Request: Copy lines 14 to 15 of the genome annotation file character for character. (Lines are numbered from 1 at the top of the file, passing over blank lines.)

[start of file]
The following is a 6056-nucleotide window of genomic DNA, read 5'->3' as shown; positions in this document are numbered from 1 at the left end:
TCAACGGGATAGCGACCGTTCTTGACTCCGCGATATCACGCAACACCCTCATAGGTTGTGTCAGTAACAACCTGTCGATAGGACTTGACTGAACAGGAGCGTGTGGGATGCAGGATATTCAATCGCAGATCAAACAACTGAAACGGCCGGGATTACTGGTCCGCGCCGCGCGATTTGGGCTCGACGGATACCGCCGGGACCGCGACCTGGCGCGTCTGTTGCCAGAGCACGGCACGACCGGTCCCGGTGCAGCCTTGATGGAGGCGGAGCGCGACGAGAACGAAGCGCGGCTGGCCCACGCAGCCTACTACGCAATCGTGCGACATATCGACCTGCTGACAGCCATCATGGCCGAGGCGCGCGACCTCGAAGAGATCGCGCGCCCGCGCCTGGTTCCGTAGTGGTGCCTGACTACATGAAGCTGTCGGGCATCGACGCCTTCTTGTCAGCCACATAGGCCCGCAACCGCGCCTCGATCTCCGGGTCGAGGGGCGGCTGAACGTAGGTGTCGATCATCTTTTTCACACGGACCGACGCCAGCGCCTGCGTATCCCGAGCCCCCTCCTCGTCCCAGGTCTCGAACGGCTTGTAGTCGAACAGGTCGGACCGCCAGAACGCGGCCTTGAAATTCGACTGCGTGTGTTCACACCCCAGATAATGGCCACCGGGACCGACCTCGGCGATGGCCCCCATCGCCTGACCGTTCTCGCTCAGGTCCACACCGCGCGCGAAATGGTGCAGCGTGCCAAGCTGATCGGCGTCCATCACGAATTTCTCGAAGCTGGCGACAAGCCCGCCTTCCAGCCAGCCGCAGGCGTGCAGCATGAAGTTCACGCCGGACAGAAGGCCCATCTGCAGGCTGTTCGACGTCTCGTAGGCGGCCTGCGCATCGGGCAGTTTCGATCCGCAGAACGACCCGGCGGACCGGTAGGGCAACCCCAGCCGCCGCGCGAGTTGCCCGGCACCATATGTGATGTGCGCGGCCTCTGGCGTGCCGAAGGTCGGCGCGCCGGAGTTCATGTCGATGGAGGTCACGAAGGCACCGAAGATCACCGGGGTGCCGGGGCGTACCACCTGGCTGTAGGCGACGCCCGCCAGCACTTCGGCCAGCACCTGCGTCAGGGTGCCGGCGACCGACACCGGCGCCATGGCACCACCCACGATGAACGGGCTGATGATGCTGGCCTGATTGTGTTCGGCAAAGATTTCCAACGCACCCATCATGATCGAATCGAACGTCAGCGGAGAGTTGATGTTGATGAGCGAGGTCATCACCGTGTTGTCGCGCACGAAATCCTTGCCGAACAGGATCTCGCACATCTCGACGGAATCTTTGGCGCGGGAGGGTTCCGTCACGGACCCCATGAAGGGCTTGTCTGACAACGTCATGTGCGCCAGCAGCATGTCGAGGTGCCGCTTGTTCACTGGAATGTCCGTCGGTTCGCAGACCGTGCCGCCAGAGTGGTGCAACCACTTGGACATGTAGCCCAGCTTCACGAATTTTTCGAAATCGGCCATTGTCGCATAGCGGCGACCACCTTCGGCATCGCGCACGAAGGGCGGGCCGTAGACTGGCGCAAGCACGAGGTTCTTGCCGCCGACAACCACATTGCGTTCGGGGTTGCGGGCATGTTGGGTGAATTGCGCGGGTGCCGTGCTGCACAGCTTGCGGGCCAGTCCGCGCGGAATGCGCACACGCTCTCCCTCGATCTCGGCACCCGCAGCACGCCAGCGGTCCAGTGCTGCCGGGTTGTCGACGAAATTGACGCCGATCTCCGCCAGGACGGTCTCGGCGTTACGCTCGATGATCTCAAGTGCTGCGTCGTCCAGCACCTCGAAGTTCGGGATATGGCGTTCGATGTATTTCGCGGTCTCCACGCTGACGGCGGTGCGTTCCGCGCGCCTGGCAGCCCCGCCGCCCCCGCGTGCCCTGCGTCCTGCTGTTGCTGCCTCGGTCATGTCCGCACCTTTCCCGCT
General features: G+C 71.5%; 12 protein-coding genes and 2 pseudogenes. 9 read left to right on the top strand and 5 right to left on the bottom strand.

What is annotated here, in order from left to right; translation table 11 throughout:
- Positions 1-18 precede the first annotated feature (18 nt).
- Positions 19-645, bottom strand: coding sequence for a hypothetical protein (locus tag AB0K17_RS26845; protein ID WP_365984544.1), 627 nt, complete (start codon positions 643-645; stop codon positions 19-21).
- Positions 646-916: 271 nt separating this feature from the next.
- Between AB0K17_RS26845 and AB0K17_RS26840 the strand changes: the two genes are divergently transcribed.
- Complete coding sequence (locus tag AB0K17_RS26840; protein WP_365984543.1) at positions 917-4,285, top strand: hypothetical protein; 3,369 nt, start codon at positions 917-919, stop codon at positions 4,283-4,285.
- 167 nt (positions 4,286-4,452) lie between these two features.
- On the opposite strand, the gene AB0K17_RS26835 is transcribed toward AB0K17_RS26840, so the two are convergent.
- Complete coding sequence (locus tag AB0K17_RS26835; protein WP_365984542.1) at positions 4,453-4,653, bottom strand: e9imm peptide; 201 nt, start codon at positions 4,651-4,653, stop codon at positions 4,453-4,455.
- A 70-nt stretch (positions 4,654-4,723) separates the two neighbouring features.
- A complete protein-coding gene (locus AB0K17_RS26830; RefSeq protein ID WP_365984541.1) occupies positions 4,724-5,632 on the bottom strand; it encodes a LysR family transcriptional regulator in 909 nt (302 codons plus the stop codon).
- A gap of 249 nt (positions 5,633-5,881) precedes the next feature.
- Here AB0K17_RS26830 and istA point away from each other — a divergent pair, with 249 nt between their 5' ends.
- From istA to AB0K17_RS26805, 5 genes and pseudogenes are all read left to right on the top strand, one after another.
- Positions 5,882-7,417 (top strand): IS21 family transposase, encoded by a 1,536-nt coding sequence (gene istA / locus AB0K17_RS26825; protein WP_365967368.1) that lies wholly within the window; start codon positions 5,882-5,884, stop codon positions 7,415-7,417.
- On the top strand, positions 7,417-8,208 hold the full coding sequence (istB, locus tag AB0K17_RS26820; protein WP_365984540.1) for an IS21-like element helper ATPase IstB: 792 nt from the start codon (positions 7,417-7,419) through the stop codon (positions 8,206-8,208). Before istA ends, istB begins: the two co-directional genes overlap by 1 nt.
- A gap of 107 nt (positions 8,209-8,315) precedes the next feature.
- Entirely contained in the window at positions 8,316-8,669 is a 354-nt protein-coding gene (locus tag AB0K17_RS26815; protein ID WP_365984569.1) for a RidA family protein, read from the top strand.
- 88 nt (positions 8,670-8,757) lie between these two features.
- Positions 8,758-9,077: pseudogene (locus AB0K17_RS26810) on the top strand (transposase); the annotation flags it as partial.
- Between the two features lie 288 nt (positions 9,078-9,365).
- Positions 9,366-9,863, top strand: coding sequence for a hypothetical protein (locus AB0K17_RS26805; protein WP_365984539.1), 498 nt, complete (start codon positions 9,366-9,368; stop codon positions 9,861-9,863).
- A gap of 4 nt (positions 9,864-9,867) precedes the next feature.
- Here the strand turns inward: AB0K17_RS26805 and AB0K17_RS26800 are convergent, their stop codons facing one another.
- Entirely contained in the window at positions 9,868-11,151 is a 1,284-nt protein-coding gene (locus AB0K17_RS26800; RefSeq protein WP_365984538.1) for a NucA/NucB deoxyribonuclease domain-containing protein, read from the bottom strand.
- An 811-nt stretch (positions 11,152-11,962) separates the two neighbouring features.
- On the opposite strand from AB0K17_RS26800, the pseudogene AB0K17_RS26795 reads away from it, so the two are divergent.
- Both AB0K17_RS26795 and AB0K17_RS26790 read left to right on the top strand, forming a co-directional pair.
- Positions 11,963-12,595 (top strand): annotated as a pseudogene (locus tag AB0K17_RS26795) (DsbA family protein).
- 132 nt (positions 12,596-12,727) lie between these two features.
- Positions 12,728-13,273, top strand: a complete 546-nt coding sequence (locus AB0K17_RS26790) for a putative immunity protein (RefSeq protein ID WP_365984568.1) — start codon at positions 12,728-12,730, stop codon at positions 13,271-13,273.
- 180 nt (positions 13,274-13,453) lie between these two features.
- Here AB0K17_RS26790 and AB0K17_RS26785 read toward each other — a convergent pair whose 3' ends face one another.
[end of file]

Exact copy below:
- A complete protein-coding gene (locus AB0K17_RS26830; RefSeq protein ID WP_365984541.1) occupies positions 4,724-5,632 on the bottom strand; it encodes a LysR family transcriptional regulator in 909 nt (302 codons plus the stop codon).
- A gap of 249 nt (positions 5,633-5,881) precedes the next feature.